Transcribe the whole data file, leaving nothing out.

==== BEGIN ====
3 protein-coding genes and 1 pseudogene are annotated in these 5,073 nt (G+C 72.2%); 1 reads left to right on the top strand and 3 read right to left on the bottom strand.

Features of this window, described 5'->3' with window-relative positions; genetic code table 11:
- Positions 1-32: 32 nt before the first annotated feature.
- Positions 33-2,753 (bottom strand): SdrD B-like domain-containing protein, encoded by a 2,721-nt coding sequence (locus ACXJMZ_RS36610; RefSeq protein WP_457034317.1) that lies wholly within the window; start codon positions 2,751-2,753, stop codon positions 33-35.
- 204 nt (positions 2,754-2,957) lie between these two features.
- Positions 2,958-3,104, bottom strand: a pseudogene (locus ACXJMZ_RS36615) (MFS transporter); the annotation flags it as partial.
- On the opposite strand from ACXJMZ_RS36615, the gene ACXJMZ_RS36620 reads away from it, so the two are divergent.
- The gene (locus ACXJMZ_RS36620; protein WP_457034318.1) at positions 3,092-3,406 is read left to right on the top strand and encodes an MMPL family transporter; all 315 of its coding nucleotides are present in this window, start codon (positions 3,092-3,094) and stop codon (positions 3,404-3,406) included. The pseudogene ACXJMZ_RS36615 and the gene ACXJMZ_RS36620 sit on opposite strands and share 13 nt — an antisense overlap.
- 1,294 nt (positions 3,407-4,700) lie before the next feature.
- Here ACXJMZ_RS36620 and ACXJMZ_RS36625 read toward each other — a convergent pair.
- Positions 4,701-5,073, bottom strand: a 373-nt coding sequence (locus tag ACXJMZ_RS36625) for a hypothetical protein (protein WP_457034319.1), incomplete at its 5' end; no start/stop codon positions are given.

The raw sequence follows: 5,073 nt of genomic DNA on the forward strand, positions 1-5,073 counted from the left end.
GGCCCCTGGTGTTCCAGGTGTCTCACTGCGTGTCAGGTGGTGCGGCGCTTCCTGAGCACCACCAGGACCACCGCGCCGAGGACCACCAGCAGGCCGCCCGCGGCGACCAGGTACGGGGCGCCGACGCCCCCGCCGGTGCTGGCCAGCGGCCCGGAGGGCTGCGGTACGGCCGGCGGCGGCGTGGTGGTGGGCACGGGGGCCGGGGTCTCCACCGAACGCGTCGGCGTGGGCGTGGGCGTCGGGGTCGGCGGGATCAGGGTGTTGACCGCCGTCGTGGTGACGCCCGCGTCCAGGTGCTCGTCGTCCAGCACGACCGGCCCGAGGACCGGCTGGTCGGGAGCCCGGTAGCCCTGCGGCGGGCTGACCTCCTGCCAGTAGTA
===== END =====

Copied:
3 protein-coding genes and 1 pseudogene are annotated in these 5,073 nt (G+C 72.2%); 1 reads left to right on the top strand and 3 read right to left on the bottom strand.

Features of this window, described 5'->3' with window-relative positions; genetic code table 11:
- Positions 1-32: 32 nt before the first annotated feature.
- Positions 33-2,753 (bottom strand): SdrD B-like domain-containing protein, encoded by a 2,721-nt coding sequence (locus ACXJMZ_RS36610; RefSeq protein WP_457034317.1) that lies wholly within the window; start codon positions 2,751-2,753, stop codon positions 33-35.
- 204 nt (positions 2,754-2,957) lie between these two features.
- Positions 2,958-3,104, bottom strand: a pseudogene (locus ACXJMZ_RS36615) (MFS transporter); the annotation flags it as partial.
- On the opposite strand from ACXJMZ_RS36615, the gene ACXJMZ_RS36620 reads away from it, so the two are divergent.
- The gene (locus ACXJMZ_RS36620; protein WP_457034318.1) at positions 3,092-3,406 is read left to right on the top strand and encodes an MMPL family transporter; all 315 of its coding nucleotides are present in this window, start codon (positions 3,092-3,094) and stop codon (positions 3,404-3,406) included. The pseudogene ACXJMZ_RS36615 and the gene ACXJMZ_RS36620 sit on opposite strands and share 13 nt — an antisense overlap.
- 1,294 nt (positions 3,407-4,700) lie before the next feature.
- Here ACXJMZ_RS36620 and ACXJMZ_RS36625 read toward each other — a convergent pair.
- Positions 4,701-5,073, bottom strand: a 373-nt coding sequence (locus tag ACXJMZ_RS36625) for a hypothetical protein (protein WP_457034319.1), incomplete at its 5' end; no start/stop codon positions are given.

The raw sequence follows: 5,073 nt of genomic DNA on the forward strand, positions 1-5,073 counted from the left end.
GGCCCCTGGTGTTCCAGGTGTCTCACTGCGTGTCAGGTGGTGCGGCGCTTCCTGAGCACCACCAGGACCACCGCGCCGAGGACCACCAGCAGGCCGCCCGCGGCGACCAGGTACGGGGCGCCGACGCCCCCGCCGGTGCTGGCCAGCGGCCCGGAGGGCTGCGGTACGGCCGGCGGCGGCGTGGTGGTGGGCACGGGGGCCGGGGTCTCCACCGAACGCGTCGGCGTGGGCGTGGGCGTCGGGGTCGGCGGGATCAGGGTGTTGACCGCCGTCGTGGTGACGCCCGCGTCCAGGTGCTCGTCGTCCAGCACGACCGGCCCGAGGACCGGCTGGTCGGGAGCCCGGTAGCCCTGCGGCGGGCTGACCTCCTGCCAGTAGTA